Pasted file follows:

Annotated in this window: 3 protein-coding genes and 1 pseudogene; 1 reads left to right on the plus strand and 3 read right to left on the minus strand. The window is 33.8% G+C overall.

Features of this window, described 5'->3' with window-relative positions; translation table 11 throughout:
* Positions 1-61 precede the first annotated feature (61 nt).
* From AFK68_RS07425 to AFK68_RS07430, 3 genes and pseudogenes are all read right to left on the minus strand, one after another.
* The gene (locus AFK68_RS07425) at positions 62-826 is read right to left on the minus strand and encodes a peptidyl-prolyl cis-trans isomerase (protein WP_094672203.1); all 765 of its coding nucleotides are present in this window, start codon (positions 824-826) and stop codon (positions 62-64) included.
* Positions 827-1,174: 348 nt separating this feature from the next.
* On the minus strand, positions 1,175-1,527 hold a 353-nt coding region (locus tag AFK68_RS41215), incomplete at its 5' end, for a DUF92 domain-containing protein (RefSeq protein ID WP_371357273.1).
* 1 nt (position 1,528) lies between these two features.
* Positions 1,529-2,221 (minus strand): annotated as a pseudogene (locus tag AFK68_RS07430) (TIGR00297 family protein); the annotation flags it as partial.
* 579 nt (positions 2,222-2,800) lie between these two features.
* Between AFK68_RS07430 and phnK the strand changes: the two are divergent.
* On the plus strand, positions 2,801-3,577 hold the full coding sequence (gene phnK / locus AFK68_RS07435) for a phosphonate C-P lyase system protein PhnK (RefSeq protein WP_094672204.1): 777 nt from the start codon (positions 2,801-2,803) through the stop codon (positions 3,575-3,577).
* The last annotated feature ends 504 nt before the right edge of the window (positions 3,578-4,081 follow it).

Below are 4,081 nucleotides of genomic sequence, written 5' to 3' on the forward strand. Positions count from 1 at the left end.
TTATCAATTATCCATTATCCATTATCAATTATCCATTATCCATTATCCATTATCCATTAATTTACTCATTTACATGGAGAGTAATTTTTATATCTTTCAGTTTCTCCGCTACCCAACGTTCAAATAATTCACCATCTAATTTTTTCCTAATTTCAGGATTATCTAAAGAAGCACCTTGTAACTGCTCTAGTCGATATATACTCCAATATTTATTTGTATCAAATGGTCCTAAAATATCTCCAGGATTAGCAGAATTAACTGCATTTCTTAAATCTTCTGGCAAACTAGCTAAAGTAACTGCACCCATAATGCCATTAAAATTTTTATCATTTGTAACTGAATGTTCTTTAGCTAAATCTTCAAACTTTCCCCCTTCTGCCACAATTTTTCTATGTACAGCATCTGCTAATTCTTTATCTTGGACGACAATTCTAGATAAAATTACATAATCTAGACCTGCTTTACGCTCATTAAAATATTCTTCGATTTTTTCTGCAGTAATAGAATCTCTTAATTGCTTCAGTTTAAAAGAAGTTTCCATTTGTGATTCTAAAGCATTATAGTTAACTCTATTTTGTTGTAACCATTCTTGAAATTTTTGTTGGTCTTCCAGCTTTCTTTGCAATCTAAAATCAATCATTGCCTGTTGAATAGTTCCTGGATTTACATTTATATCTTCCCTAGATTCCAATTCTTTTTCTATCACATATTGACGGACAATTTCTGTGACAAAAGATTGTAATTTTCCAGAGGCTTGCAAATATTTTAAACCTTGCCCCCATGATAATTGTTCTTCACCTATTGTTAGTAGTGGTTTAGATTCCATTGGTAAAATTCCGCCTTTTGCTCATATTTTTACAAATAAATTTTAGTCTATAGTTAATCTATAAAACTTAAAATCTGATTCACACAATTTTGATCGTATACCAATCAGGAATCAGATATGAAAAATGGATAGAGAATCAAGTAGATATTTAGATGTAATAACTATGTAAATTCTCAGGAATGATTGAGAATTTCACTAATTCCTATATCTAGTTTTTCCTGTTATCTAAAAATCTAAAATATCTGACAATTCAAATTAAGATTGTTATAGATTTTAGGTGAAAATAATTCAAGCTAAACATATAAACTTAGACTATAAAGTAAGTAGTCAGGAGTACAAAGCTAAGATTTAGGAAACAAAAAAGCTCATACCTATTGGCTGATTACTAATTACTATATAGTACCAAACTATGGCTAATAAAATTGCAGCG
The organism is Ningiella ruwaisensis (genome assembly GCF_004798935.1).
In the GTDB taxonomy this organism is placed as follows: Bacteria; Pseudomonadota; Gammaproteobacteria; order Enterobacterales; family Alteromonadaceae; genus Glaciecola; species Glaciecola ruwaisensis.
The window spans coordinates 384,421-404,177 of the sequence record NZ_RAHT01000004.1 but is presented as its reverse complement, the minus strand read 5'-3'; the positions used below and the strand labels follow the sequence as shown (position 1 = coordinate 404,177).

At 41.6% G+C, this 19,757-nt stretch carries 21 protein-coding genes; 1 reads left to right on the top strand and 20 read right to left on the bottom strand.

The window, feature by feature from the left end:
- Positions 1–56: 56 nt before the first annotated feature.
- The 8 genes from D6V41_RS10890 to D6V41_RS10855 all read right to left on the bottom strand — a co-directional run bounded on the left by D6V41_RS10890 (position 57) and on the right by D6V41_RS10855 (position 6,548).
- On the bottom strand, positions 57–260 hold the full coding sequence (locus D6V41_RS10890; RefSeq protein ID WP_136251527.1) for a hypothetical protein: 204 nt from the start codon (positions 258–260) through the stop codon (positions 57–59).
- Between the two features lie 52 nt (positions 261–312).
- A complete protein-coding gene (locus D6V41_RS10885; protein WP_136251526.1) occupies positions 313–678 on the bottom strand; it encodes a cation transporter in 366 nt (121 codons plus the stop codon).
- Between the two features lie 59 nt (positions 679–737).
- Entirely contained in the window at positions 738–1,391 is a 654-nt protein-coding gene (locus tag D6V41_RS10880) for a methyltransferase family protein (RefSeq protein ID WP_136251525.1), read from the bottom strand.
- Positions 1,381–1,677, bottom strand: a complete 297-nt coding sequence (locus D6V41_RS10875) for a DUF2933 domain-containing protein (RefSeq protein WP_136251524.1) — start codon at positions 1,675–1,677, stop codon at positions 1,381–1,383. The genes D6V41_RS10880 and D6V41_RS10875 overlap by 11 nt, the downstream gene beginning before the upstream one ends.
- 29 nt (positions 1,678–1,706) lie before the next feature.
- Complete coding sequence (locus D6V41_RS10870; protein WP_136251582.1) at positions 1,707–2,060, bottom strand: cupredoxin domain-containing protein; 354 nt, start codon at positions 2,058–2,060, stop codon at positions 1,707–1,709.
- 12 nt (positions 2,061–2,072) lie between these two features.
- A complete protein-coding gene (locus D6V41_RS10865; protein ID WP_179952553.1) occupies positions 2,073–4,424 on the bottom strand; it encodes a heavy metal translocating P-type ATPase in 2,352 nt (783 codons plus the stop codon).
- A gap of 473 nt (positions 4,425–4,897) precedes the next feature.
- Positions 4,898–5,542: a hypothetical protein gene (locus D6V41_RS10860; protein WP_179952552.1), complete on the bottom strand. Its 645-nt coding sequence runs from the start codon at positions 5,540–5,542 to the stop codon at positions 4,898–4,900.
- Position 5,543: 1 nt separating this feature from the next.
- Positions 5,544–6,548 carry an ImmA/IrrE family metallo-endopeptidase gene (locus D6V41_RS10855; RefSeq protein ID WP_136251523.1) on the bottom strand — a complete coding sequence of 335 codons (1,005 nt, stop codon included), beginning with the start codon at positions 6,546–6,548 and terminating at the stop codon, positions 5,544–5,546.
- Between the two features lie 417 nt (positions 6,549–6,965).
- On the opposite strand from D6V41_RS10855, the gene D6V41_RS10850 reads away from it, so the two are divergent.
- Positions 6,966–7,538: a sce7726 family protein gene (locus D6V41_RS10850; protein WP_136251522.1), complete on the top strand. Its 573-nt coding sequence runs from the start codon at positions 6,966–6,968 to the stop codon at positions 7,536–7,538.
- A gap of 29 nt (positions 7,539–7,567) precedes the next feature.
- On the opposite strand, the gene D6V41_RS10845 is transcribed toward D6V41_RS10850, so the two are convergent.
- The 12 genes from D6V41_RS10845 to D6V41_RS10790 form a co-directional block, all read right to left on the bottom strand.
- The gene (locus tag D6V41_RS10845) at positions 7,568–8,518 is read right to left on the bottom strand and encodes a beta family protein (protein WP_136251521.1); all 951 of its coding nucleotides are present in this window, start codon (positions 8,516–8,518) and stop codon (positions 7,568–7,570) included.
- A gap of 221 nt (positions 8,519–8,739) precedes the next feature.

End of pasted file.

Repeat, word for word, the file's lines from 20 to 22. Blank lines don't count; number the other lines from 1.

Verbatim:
The window, feature by feature from the left end:
- Positions 1–56: 56 nt before the first annotated feature.
- The 8 genes from D6V41_RS10890 to D6V41_RS10855 all read right to left on the bottom strand — a co-directional run bounded on the left by D6V41_RS10890 (position 57) and on the right by D6V41_RS10855 (position 6,548).